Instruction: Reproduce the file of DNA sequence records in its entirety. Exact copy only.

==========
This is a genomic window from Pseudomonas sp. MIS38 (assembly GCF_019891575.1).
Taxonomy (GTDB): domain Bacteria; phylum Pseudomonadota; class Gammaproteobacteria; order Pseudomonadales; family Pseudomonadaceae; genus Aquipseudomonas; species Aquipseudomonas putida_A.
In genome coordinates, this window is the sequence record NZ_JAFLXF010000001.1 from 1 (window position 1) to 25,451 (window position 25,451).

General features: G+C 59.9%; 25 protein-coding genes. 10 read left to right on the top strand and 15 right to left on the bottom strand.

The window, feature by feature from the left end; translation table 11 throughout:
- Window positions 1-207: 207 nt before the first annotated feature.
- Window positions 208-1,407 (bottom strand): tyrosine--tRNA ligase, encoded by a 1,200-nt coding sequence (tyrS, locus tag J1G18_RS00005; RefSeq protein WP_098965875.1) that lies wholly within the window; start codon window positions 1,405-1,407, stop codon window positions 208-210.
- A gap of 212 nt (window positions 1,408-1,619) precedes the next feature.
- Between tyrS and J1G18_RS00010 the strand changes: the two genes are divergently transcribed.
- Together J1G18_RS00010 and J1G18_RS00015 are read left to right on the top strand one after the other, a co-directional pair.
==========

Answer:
This is a genomic window from Pseudomonas sp. MIS38 (assembly GCF_019891575.1).
Taxonomy (GTDB): domain Bacteria; phylum Pseudomonadota; class Gammaproteobacteria; order Pseudomonadales; family Pseudomonadaceae; genus Aquipseudomonas; species Aquipseudomonas putida_A.
In genome coordinates, this window is the sequence record NZ_JAFLXF010000001.1 from 1 (window position 1) to 25,451 (window position 25,451).

General features: G+C 59.9%; 25 protein-coding genes. 10 read left to right on the top strand and 15 right to left on the bottom strand.

The window, feature by feature from the left end; translation table 11 throughout:
- Window positions 1-207: 207 nt before the first annotated feature.
- Window positions 208-1,407 (bottom strand): tyrosine--tRNA ligase, encoded by a 1,200-nt coding sequence (tyrS, locus tag J1G18_RS00005; RefSeq protein WP_098965875.1) that lies wholly within the window; start codon window positions 1,405-1,407, stop codon window positions 208-210.
- A gap of 212 nt (window positions 1,408-1,619) precedes the next feature.
- Between tyrS and J1G18_RS00010 the strand changes: the two genes are divergently transcribed.
- Together J1G18_RS00010 and J1G18_RS00015 are read left to right on the top strand one after the other, a co-directional pair.